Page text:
Archive for the Hiking Category

What is a hump?

Posted in Hiking on July 30, 2010 by Combat Pack

No I am not talking about a camel’s hump or the hump back of Notre Dame. In the Marine Corps we called hikes “humps” and they are a big part of bootcamp. During bootcamp most humps tend to be fairly short, we had a 3 mile, a 5 mile and a 7 mile hump. These fast paced marches through the hills of Camp Pendleton were one of the hardest endurance tests for many recruits.

Typically the gear we were required to carry was a flak jacket, kevlar helmet, M16A2 rifle, Load Bearing Vest (LBV) loaded with a military belt, 2 full canteens, rifle magazines and a first aid kit. Then we also carried an ALICE pack loaded with a variety of items such as a 2 man tent with poles and stakes, extra socks, utility uniforms, poncho, poncho lines, sleeping bag, entrenching tool, water proofing bag etc.

The weight of all the gear felt as if it was multiplied as we marched up hill, things were made even worse when tent poles were not properly pack and they would poke your ribs but we were not allowed to drop our pack and rearrange its contents.

Recruits were encouraged to keep up during the hump, usually we had 2 long columns and we had to stay right behind the recruit in front of us, each time he took a step we would step in the same spot, Drill Instructors would then should things such as “AT&T” and we recruits would say “Reach out and touch someone” as we literally stretched our arm and try to touch the recruit in front of us. Sometimes it was hard to keep up but it was in your our best interest not to leave any gaps in between, if a recruit fell behind a few yards it did not seem like much, but if every recruit behind him did the same then things would turn ugly, we would have to sprint to close up the gaps, in the front of the line this sprint would only be a cople of yards long, but the sum of all small gaps meant that the recruits in the “little end” or in the back of the line would need to close up gaps of 100 or so yards.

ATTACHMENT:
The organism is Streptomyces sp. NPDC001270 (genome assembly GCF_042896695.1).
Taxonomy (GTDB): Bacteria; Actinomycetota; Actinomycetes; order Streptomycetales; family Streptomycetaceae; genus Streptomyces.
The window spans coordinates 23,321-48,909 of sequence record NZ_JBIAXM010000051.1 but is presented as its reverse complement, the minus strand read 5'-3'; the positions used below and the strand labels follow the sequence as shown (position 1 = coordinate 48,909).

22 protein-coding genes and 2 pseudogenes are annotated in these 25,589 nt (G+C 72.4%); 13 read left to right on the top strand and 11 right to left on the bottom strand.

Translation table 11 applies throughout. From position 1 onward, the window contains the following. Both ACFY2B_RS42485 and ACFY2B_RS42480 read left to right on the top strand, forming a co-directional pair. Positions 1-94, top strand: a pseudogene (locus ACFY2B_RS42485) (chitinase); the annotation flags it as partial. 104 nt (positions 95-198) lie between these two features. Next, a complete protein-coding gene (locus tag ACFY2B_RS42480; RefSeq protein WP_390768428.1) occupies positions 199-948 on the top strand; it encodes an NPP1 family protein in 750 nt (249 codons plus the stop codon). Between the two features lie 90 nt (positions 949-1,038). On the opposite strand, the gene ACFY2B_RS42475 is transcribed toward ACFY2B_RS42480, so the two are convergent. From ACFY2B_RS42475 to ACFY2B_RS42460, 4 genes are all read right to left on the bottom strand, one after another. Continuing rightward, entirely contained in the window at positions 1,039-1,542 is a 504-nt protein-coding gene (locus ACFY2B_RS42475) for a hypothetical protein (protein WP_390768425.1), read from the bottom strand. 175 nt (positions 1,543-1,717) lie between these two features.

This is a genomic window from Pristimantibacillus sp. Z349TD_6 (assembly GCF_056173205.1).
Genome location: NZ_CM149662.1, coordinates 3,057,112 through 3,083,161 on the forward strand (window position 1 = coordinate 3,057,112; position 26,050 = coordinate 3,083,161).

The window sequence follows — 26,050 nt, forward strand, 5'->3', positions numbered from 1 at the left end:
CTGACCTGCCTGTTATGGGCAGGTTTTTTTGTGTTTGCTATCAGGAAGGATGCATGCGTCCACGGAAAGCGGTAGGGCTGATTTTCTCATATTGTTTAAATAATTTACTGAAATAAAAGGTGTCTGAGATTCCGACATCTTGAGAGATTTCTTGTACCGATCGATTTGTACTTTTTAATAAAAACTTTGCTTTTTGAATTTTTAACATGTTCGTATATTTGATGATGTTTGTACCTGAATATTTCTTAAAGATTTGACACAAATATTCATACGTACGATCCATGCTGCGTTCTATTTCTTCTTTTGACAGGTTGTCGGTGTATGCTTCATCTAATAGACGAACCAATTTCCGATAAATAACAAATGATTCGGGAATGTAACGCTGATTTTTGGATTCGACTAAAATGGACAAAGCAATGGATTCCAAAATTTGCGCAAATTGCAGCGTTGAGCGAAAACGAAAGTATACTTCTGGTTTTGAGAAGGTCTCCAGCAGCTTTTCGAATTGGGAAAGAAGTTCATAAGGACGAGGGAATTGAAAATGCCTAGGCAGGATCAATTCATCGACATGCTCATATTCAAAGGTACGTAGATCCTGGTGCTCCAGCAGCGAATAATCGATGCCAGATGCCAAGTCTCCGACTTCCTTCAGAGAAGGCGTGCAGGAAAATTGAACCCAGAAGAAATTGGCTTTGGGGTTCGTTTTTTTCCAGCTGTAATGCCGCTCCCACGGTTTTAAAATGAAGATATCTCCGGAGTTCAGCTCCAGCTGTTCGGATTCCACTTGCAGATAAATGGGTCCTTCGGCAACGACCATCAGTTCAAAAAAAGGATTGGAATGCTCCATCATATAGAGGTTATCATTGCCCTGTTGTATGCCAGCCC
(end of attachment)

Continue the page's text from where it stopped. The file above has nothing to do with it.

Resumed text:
The hump itself was already challenging enough but our drill instructors liked to make things interesting, if they saw a recruit not putting out or if they saw someone holding their rifle with two hands etc, they would make the recruit carry extra weight such as ammo cans or water jugs, then they would have to chase the Drill Instructor as he ran to the front of the line than back to the rear and to the front again.

When I finished bootcamp I thought I would get a break, but in school of infantry the packs got heavier and the humps longer. Something that I have no explanation that happened during SOI is when we went on a hump from point A to point B during which it felt that we went up hill he the whole time, then we took a different route back to point A but for some reason it seemed we were still going uphill! It was the strangest thing.

Well the humps did not end there, I would have to participate in several more during my time in the Marine Corps, the funny thing is that humps are not so relevant to today’s combat missions. Yes physical endurance and strength are important but this is not Korea anymore, I think the military should emphasize other forms of training.

Now that I am a civilian I would like to hike across beautiful places at my own pace with a good back pack and carry only what I need, I wonder if I will be able to enjoy hiking like normal people do and forget about how the military took the fun out of it.